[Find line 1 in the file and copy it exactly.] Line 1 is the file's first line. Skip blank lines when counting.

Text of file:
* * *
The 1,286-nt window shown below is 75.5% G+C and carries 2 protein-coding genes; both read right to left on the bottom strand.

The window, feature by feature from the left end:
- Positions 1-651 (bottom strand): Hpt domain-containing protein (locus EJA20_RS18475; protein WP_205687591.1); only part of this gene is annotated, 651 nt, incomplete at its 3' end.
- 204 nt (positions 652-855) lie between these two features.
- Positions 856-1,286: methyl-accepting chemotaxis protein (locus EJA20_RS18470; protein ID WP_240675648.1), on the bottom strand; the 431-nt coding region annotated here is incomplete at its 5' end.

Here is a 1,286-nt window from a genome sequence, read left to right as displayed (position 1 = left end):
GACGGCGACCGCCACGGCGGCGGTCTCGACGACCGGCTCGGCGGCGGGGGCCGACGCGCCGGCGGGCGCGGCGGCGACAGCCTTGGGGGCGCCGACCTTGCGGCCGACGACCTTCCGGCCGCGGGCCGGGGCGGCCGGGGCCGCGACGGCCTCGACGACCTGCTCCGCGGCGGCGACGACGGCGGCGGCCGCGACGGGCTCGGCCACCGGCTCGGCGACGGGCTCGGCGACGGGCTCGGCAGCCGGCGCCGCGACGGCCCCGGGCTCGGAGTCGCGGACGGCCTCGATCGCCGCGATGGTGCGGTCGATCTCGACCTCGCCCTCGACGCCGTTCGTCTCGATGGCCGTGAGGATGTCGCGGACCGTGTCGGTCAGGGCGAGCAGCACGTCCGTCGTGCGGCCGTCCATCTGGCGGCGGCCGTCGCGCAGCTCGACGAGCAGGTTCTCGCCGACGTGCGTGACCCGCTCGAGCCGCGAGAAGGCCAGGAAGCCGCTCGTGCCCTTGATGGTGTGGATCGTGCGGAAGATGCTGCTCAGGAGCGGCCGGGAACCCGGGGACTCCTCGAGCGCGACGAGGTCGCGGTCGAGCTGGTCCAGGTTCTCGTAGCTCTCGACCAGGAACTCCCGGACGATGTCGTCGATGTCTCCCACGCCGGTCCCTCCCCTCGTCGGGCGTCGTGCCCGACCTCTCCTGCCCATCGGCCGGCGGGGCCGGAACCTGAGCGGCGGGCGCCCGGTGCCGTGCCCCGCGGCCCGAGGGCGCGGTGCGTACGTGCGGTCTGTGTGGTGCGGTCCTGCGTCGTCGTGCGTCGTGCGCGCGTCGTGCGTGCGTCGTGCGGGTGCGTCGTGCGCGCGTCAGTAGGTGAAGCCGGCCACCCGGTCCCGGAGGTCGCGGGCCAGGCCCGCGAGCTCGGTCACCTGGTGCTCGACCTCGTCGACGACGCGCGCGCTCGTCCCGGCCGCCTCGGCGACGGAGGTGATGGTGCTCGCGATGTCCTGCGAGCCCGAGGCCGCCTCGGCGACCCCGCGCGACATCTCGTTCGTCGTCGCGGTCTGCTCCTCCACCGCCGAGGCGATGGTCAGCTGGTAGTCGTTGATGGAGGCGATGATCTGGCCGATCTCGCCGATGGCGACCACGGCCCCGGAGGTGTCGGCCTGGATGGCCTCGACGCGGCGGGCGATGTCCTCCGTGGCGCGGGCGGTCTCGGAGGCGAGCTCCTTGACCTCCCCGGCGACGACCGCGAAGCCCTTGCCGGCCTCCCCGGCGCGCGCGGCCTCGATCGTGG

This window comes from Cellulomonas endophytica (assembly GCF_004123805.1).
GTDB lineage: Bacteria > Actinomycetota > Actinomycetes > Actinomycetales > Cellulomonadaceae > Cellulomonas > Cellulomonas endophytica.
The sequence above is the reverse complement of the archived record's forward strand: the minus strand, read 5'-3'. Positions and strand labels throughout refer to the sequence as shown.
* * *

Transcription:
The 1,286-nt window shown below is 75.5% G+C and carries 2 protein-coding genes; both read right to left on the bottom strand.